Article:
You’re saying we have some kind of a half-breed on our hands here?
A monster, half-human, half-alien.
It is February 20, 1989. The first of the year’s two total lunar eclipses takes place tonight over Asia and Australia. An IRA bomb destroys part of a British Army barracks in Ternhill. As the week progresses, Pete Rose will meet with the baseball commissioner to discuss his gambling, the US will capture eight hundred pounds of heroin in a bust on a Chinese drug gang, the Finnish government will suggest everyone take a couple of days off to have sex, and Iran will put a three million dollar bounty on Salman Rushdie over The Satanic Verses. President Bush will visit Japan to attend the state funeral of Emperor Hirohito, who died back in January. This is not the trip where he barfs on the prime minister of Japan.
Bill and Ted’s Excellent Adventure just opened in theaters. Charlie O’Donnell returns as the announcer on Wheel of Fortune after his departure in 1980. He’d remain in the role until his death in 2010. Falcon Crest star and Ronald Reagan’s first wife, Jane Wyman is hospitalized due to diabetes and liver failure. Advised by her doctor to retire from acting, she’ll return to the show for the final three episodes, make one guest appearance in Dr. Quinn Medicine Woman a few years later before giving up acting for good. Leslie Grantham’s last scenes on Eastenders air later this week.
“Straight Up” maintains the top spot on the charts. Entering the top ten are Debbie Gibson’s “Lost in Your Eyes”, Edie Brickell’s “What I Am”, and New Kids On the Block’s “You Got It”, subtitled “The Right Stuff” so you don’t confuse it with the Roy Orbison song which is hanging out in the 40s. The 31st Grammies are this week as well, with Bobby McFerrin taking home Song of the Year for “Don’t Worry, Be Happy”. George Michael’s Faith is the album of the year, and Tracy Chapman wins Best New Artist. Other interesting Grammy winners include Phil Collins, whose song “Two Hearts” wins “Best song written specifically for a motion picture or television”. Danny Elfman wins his only Grammy this year for his theme to Batman. Despite still being dead, Roy Orbison splits one with k.d. lang for Best Country Vocal Collaboration on “Crying”. Into the Woods gets Best Musical Cast Show Album. And Robin Williams, of all people, wins two, for a comedy album related to his 1987 film Good Morning Vietnam and Pecos Bill, a children’s album.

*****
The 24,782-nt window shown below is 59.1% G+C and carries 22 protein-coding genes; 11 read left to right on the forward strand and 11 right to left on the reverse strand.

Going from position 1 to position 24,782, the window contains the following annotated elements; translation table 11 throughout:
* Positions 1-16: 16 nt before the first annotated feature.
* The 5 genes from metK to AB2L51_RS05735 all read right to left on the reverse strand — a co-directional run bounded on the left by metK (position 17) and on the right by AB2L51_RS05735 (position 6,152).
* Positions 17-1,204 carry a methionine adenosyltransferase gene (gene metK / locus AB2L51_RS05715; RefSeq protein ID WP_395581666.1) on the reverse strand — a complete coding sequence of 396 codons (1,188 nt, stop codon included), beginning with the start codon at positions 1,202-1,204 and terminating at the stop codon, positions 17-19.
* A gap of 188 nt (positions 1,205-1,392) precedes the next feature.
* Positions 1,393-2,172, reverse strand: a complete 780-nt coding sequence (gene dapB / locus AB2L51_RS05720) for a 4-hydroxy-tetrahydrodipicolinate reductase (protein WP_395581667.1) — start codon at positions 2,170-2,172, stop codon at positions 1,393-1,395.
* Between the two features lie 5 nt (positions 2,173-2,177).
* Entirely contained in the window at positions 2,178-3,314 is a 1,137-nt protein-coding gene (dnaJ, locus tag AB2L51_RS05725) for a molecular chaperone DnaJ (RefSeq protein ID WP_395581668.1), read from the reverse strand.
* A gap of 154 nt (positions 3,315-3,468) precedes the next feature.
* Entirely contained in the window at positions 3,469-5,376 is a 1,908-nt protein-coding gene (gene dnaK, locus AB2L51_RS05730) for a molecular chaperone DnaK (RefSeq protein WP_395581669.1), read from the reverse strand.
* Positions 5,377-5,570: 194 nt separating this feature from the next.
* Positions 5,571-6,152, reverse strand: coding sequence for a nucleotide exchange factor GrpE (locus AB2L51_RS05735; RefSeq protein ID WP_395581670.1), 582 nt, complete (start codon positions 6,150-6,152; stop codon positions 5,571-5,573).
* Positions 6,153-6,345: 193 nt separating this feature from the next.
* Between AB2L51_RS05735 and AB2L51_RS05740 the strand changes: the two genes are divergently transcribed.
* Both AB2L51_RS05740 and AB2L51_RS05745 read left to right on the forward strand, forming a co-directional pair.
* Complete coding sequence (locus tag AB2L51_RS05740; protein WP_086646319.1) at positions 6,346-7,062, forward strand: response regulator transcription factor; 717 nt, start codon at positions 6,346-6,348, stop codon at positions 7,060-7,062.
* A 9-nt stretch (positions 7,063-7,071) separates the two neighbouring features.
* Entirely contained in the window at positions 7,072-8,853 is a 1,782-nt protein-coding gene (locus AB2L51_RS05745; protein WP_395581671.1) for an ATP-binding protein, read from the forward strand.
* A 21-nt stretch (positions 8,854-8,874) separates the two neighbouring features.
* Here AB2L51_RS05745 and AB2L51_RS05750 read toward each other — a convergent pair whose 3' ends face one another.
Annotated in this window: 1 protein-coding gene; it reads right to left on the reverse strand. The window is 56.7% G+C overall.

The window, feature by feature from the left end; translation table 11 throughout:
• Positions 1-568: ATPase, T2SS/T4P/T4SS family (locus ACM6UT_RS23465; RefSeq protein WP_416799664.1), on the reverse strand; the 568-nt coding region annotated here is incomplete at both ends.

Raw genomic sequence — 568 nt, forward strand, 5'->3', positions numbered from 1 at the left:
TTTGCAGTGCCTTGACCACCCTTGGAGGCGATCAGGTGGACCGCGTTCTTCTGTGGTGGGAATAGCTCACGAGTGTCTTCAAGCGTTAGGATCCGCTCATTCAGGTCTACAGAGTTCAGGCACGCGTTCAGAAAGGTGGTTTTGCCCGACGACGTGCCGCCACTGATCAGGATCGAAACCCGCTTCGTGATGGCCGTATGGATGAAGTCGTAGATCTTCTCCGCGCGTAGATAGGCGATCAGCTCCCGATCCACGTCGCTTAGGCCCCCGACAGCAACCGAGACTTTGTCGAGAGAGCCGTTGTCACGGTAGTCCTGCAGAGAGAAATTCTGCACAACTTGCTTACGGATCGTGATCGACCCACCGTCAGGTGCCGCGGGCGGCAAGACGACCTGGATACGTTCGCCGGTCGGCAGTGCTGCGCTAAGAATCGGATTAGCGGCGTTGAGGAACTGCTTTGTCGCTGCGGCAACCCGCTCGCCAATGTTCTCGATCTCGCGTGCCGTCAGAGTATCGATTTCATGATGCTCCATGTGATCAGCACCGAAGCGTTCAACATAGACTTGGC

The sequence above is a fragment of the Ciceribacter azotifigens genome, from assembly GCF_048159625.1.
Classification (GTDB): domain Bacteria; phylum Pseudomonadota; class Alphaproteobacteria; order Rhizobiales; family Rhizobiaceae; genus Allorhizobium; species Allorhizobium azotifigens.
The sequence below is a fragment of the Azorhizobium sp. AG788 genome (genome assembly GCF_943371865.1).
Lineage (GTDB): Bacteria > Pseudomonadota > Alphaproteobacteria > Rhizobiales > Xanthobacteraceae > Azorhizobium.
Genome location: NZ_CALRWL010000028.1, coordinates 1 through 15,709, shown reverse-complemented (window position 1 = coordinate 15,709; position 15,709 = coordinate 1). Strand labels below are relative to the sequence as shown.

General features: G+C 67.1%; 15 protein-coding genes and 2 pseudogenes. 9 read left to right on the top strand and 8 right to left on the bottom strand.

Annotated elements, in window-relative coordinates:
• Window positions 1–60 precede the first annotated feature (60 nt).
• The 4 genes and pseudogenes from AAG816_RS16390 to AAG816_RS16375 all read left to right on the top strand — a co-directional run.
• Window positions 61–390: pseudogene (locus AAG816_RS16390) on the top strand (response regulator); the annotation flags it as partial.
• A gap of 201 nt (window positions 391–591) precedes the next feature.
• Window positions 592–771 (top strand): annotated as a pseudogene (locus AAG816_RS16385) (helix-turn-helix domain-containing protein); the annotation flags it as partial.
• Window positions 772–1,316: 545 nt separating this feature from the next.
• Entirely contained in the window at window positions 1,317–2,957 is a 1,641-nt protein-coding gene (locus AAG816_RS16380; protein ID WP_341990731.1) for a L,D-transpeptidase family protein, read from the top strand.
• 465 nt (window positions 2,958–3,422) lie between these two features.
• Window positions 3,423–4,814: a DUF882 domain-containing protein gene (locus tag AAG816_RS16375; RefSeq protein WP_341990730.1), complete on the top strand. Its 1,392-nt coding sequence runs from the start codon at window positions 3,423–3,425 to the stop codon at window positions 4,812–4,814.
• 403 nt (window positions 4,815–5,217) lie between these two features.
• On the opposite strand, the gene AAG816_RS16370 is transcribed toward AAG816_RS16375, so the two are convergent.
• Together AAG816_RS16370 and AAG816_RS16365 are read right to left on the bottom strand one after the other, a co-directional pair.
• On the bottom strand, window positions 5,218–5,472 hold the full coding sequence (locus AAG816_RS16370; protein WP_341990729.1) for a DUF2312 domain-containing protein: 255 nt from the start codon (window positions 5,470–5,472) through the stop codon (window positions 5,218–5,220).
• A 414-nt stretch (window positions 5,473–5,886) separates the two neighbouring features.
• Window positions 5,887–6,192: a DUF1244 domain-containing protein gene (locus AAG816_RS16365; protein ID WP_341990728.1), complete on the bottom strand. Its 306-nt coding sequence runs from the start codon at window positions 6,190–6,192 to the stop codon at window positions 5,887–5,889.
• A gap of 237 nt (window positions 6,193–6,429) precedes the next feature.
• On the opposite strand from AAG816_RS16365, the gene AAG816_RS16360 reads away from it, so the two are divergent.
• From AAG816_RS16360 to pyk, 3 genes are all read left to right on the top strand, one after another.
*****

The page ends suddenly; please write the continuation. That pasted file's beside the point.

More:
MacGyver this week is “The Battle of Tommy Giordano”, where Mac has to rescue a child kidnapped by his mobbed-up non-custodial parent. Benji, The Hunted is this week’s Wonderful World of Disney. Glenn Close hosts Saturday Night Live this coming Saturday. “Scarlett Cinema” is this week’s Friday the 13th the Series. A cursed antique camera which lets you summon movie monsters. A werewolf-obsessed film buff gets himself turned into a werewolf, only to be ironically killed by garotting with, you guessed it, silver nitrate film stock. Star Trek the Next Generation airs “The Dauphin“. All I remember is that my friend Shelly wanted to off the shape-shifting bitch who had stolen the heart of her beloved Wesley Crusher. She was like eleven or twelve at this point. Josh doesn’t